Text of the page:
The Obama and Clinton campaigns are locked in a war of words.
WASHINGTON (CNN) - The campaigns of Sen. Hillary Clinton, D-New York, and Sen. Barack Obama, D-Illinois, began a new war of words Monday over reports that the Illinois senator’s PAC may have directed a majority of its campaign contributions to politicians in the key early nominating states.
"On the campaign trail, Senator Obama is outspoken about his desire to reform the campaign finance system so it was surprising to learn that he has been using his PAC in a manner that appears to be inconsistent with the prevailing election laws," Clinton's campaign said in a statement.
Clinton's campaign said 68 percent of the donations from Obama’s PAC, Hopefund, were given to officials in Iowa, New Hampshire and South Carolina. But Obama spokesman Bill Burton said the majority of the funds were given to candidates outside the early primary states, and to Democrats nationwide facing tough re-election fights.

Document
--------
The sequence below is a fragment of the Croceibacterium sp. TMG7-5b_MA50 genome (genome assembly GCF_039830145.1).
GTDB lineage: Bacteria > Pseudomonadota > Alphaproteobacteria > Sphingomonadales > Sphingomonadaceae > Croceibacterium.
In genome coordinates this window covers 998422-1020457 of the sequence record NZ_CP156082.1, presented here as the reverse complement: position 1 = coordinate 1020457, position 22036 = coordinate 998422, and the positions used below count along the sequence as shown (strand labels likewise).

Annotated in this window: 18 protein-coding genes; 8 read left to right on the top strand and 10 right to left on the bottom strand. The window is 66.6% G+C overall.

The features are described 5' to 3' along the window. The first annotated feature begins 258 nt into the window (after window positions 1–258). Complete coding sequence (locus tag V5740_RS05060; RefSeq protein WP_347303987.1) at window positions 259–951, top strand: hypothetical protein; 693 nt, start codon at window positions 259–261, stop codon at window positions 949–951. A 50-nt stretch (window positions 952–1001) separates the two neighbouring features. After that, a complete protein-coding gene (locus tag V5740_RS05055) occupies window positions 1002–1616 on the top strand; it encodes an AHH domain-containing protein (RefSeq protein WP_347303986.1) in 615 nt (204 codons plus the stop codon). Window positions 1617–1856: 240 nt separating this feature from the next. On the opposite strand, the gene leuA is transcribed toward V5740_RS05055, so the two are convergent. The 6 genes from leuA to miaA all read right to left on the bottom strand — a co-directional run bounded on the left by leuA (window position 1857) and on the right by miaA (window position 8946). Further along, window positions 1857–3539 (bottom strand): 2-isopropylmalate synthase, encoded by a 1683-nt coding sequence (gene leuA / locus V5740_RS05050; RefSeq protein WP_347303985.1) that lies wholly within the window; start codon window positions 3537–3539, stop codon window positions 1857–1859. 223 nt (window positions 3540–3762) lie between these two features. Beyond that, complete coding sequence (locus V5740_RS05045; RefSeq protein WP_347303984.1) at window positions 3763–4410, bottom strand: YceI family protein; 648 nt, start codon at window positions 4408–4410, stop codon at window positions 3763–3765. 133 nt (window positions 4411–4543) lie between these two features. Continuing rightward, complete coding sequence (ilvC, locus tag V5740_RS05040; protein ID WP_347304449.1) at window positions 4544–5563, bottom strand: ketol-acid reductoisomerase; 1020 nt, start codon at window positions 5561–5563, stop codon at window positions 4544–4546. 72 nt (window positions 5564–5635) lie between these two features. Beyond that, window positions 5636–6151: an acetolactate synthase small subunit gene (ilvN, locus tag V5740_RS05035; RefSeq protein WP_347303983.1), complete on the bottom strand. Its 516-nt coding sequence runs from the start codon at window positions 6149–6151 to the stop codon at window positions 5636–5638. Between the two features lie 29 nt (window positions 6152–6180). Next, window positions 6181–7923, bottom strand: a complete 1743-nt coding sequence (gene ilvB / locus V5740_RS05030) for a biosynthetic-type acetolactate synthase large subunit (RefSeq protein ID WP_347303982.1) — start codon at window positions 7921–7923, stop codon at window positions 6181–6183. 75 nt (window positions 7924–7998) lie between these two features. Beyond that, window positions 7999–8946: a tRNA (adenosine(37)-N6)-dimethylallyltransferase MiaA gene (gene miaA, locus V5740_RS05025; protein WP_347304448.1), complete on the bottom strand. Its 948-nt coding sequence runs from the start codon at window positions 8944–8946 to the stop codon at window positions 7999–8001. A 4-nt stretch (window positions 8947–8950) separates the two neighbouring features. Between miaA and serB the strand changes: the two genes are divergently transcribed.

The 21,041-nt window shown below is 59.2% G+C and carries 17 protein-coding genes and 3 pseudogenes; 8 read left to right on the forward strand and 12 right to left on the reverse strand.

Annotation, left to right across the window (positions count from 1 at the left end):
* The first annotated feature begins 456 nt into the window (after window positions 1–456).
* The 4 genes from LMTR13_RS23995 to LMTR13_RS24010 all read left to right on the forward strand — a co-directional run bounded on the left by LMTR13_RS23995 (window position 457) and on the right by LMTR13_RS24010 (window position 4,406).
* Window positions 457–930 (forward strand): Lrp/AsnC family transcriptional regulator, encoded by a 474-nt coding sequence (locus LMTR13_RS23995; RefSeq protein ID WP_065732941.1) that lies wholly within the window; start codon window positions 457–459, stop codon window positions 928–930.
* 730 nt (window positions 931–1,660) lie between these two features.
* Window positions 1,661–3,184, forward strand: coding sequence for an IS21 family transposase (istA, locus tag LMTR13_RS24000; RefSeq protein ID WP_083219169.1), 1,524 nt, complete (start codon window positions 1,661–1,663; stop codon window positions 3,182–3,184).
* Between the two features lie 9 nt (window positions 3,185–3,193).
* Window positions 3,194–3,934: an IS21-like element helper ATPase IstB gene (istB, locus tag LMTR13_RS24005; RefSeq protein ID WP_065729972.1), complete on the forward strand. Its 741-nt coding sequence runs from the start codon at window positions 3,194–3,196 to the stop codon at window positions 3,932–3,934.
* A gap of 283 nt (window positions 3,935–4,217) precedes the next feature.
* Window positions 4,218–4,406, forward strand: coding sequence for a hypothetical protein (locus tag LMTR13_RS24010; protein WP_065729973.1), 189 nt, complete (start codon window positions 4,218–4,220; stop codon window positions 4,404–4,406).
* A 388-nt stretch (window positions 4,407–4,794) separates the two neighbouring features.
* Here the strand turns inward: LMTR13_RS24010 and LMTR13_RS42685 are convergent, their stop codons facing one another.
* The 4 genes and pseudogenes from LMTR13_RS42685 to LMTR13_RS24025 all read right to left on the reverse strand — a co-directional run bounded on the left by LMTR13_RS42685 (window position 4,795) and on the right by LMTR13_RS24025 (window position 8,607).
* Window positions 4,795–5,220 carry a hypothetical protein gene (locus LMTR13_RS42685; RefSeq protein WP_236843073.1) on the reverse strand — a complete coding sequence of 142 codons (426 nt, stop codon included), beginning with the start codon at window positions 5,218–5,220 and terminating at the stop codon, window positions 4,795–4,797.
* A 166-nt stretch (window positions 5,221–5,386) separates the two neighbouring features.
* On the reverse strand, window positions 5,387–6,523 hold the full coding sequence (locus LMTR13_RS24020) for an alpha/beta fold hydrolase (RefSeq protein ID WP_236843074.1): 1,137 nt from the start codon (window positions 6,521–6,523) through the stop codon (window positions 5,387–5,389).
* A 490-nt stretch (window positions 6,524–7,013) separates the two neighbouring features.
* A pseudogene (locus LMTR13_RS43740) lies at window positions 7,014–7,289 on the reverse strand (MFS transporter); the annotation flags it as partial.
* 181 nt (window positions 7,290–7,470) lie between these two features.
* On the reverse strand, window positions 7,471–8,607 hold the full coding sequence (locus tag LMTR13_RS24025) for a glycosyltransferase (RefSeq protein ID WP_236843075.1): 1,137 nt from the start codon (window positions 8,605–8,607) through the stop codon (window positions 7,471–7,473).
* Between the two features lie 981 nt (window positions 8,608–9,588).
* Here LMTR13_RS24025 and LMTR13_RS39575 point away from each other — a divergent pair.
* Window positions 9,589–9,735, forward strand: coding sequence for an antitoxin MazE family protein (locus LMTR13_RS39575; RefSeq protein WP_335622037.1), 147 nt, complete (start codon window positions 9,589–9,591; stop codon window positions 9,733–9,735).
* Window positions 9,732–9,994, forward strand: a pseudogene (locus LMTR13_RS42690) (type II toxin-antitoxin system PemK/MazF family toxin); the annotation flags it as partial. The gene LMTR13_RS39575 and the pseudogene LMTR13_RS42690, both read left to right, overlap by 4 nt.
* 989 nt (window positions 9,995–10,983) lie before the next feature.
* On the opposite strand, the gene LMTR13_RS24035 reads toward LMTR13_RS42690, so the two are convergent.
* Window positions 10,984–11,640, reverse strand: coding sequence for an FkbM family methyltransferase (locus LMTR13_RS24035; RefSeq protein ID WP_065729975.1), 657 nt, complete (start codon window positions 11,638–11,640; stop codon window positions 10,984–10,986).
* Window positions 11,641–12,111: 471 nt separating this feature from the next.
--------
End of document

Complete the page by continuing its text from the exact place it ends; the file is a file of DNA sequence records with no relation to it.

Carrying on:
"The latest personal attack from Hillary Clinton is a completely false attempt to misrepresent Barack Obama’s full disclosure of his campaign finances," Burton said in a statement.
Burton also took aim at Clinton’s reluctance to release financial, fundraising and White House records in full. "Senator Obama's commitment to disclosure is one that Hillary Clinton does not share, and until Senator Clinton is willing to make this commitment… she’s not really in a position to point fingers at others," Burton added.
Clinton spokesman Phil Singer immediately fired back, calling on Obama to respond to questions raised by an analysis of Hopefund donations published in today’s Washington Post. “The Obama campaign's failure to deny that it committed campaign finance violations speaks volumes," said Singer in a statement. "Instead of launching irrelevant attacks, Senator Obama should answer a simple question: Did Obama campaign officials direct the Hopefund to make contributions to officials and entities in states holding nominating contests? If the answer is no, they should just be direct and say so."
–CNN Associate Producer Lauren Kornreich